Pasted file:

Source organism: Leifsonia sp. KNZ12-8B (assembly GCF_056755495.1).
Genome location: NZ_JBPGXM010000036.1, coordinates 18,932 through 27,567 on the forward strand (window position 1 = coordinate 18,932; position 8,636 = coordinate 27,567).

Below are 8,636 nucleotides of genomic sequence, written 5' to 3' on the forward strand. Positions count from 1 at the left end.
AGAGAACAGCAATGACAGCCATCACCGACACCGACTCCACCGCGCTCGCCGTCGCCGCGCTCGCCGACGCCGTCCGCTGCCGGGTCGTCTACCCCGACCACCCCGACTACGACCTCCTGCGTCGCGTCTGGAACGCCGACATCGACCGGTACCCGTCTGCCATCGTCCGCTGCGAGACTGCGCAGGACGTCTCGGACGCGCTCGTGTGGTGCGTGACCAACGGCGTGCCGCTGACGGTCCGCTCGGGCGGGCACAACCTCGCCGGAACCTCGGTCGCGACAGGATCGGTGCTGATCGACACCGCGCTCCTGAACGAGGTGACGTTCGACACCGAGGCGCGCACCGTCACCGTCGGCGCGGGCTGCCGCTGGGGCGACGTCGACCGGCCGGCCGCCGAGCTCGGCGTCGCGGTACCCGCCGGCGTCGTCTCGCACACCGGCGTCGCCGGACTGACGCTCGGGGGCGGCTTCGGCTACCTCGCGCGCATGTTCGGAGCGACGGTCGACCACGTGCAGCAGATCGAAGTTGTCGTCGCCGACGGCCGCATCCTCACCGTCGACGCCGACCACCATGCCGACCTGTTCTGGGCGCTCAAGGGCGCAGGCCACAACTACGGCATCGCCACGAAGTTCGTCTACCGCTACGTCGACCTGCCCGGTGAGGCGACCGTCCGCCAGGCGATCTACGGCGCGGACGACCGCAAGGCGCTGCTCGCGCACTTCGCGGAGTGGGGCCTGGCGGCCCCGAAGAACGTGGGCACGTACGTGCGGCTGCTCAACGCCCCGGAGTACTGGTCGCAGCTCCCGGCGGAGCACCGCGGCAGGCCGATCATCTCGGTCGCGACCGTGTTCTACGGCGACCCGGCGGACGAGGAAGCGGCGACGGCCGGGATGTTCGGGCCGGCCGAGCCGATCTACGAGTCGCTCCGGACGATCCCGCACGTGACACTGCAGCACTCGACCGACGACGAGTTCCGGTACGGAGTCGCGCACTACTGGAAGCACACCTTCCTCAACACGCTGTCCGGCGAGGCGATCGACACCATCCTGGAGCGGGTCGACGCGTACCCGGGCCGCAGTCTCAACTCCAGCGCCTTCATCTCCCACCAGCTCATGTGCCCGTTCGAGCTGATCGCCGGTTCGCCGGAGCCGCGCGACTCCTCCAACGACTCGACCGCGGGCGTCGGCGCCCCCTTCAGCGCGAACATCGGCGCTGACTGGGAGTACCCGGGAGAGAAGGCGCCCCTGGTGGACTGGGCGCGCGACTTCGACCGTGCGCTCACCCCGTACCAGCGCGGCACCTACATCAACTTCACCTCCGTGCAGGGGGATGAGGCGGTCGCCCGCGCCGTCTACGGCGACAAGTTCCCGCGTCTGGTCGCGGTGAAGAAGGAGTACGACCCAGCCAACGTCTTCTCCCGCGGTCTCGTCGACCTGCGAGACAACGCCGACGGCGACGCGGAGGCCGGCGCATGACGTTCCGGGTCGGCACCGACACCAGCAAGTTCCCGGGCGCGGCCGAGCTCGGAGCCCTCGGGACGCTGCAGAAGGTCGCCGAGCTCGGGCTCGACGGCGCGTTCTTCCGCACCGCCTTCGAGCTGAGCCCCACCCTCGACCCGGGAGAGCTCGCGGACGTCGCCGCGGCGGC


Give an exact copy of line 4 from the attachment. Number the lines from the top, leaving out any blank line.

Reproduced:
AGAGAACAGCAATGACAGCCATCACCGACACCGACTCCACCGCGCTCGCCGTCGCCGCGCTCGCCGACGCCGTCCGCTGCCGGGTCGTCTACCCCGACCACCCCGACTACGACCTCCTGCGTCGCGTCTGGAACGCCGACATCGACCGGTACCCGTCTGCCATCGTCCGCTGCGAGACTGCGCAGGACGTCTCGGACGCGCTCGTGTGGTGCGTGACCAACGGCGTGCCGCTGACGGTCCGCTCGGGCGGGCACAACCTCGCCGGAACCTCGGTCGCGACAGGATCGGTGCTGATCGACACCGCGCTCCTGAACGAGGTGACGTTCGACACCGAGGCGCGCACCGTCACCGTCGGCGCGGGCTGCCGCTGGGGCGACGTCGACCGGCCGGCCGCCGAGCTCGGCGTCGCGGTACCCGCCGGCGTCGTCTCGCACACCGGCGTCGCCGGACTGACGCTCGGGGGCGGCTTCGGCTACCTCGCGCGCATGTTCGGAGCGACGGTCGACCACGTGCAGCAGATCGAAGTTGTCGTCGCCGACGGCCGCATCCTCACCGTCGACGCCGACCACCATGCCGACCTGTTCTGGGCGCTCAAGGGCGCAGGCCACAACTACGGCATCGCCACGAAGTTCGTCTACCGCTACGTCGACCTGCCCGGTGAGGCGACCGTCCGCCAGGCGATCTACGGCGCGGACGACCGCAAGGCGCTGCTCGCGCACTTCGCGGAGTGGGGCCTGGCGGCCCCGAAGAACGTGGGCACGTACGTGCGGCTGCTCAACGCCCCGGAGTACTGGTCGCAGCTCCCGGCGGAGCACCGCGGCAGGCCGATCATCTCGGTCGCGACCGTGTTCTACGGCGACCCGGCGGACGAGGAAGCGGCGACGGCCGGGATGTTCGGGCCGGCCGAGCCGATCTACGAGTCGCTCCGGACGATCCCGCACGTGACACTGCAGCACTCGACCGACGACGAGTTCCGGTACGGAGTCGCGCACTACTGGAAGCACACCTTCCTCAACACGCTGTCCGGCGAGGCGATCGACACCATCCTGGAGCGGGTCGACGCGTACCCGGGCCGCAGTCTCAACTCCAGCGCCTTCATCTCCCACCAGCTCATGTGCCCGTTCGAGCTGATCGCCGGTTCGCCGGAGCCGCGCGACTCCTCCAACGACTCGACCGCGGGCGTCGGCGCCCCCTTCAGCGCGAACATCGGCGCTGACTGGGAGTACCCGGGAGAGAAGGCGCCCCTGGTGGACTGGGCGCGCGACTTCGACCGTGCGCTCACCCCGTACCAGCGCGGCACCTACATCAACTTCACCTCCGTGCAGGGGGATGAGGCGGTCGCCCGCGCCGTCTACGGCGACAAGTTCCCGCGTCTGGTCGCGGTGAAGAAGGAGTACGACCCAGCCAACGTCTTCTCCCGCGGTCTCGTCGACCTGCGAGACAACGCCGACGGCGACGCGGAGGCCGGCGCATGACGTTCCGGGTCGGCACCGACACCAGCAAGTTCCCGGGCGCGGCCGAGCTCGGAGCCCTCGGGACGCTGCAGAAGGTCGCCGAGCTCGGGCTCGACGGCGCGTTCTTCCGCACCGCCTTCGAGCTGAGCCCCACCCTCGACCCGGGAGAGCTCGCGGACGTCGCCGCGGCGGC